A popular “food pod” in downtown Portland is across from one of the city’s administration buildings / Carol Mayer-Reed
As landscape architects and urban designers, we look for ways to create vitality in the spaces we design. In Portland, Oregon, street food has become a phenomenon, growing in popularity over the last ten years. The result has been a transformation of the public realm, as well as many privately-owned spaces in our downtown and neighborhoods. Our street food goes way beyond the hot dogs and roasted nuts commonly found on street corners in many cities; diverse food is served by more than 525 vendors operating throughout Portland.
The cuisine found on the street has become increasingly sophisticated and delicious, attracting a serious “foodie” audience, along with a hungry everyday lunch crowd looking for fresh air and convenience. Visitors can even tour the city based on the wide variety of street food they would like to sample, along with the environments they’d like to experience.
The creative entrepreneurship of food cart owners has shaped Portland’s character. The carts, which also form pods, make a positive, colorful contribution to the city’s sense of livability, promote social interaction, and support small businesses. After all, the presence of people gathering in places attracts more people.
The Evolution of Street Food: From Pushcarts to Food Pods
First, the evolution of food carts in Portland deserves some explanation; we must distinguish them from ubiquitous, roving food trucks. The city initially permitted a few vendors to offer snacks and light fare from portable pushcarts on public sidewalks and in Pioneer Square. These pushcarts, permitted and regulated through the bureau of transportation, are self-contained. Most of the limited food preparation is done off site in a licensed, commercial kitchen. Then we saw the growth of self-sufficient food trucks, with or without kitchens, which roam the city streets, tending not to be fixed in a particular location. Today, some of the most popular ones tweet their whereabouts to attract a following.
Over the past ten years, the use of private — not public — space accounted for the more recent explosion in food carts, which typically stay in one location. Entrepreneurs found a loophole: a vehicle on wheels does not have to pay systems development charges. Also, city zoning regulations and building codes do not apply to vehicles on wheels, although food preparation and handling remain regulated by the state and county heath departments, like all restaurants.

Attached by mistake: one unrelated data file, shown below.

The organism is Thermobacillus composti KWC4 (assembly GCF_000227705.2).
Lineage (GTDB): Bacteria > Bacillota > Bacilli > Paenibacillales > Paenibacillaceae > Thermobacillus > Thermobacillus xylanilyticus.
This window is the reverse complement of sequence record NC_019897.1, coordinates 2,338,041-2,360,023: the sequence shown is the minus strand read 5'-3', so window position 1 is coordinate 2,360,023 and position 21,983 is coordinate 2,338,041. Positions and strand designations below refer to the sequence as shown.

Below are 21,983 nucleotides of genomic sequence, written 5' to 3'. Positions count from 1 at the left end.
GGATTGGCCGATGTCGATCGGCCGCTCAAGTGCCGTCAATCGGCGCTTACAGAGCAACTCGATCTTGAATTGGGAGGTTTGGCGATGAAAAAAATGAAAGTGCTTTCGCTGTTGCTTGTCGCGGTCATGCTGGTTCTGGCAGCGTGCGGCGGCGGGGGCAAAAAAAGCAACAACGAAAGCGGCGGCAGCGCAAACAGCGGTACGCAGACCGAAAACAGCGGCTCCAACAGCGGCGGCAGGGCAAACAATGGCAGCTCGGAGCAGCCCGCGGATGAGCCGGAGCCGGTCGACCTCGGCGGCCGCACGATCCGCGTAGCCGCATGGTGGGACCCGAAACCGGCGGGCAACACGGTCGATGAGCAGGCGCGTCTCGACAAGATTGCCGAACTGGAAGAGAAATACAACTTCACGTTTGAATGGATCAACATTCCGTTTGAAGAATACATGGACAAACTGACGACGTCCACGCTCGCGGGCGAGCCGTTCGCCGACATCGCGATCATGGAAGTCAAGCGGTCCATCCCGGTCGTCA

Far beyond sidewalk pushcarts, more versatile vehicles, such as travel and utility trailers, small panel trucks, and even recycled double-decker and school buses, have been retrofitted and tethered to utilities. These food carts feature more elaborate kitchens, with improved appliances and counter space, thereby allowing the more sophisticated cooking of increasingly skilled chefs.
Food carts, which can cost just $20,000 to $30,000 to set-up, enable start-up “mom and pop” businesses to inexpensively experiment with menus and gauge customer preferences without the larger risk of investment in a bricks-and-mortar establishment. A substantial number of vendors are family-run small businesses from racially diverse backgrounds. Food offerings range from the enduring to the pioneering, with offerings as diverse as tacos, burritos, and Thai food, as well as gourmet stuffed burgers, well-crafted hearty soups, BBQ, breakfast and dessert crepes, Belgian waffles, and Peruvian-style rotisserie chicken, many of which are available in a “Go Box” recyclable container. Some businesses evolve into permanent restaurants; some established restaurants now offer their fare via food carts.
Food carts express their own individuality and culture / Carol Mayer-Reed
Parking lot owners enjoy substantially increased revenues over the simple daily rental of a space for a parked car, charging vendors about $550 per month in downtown and $300 in neighborhoods. Utilities are distributed from the interiors of the blocks. Some vendors rent two spaces to accommodate customer dining beneath wooden or fiberglass canopies, on decks or at counters tacked on the sides. Clusters of food carts are now deemed “food pods,” as they associate together in order to create more varied eating environments and amenities of a food court.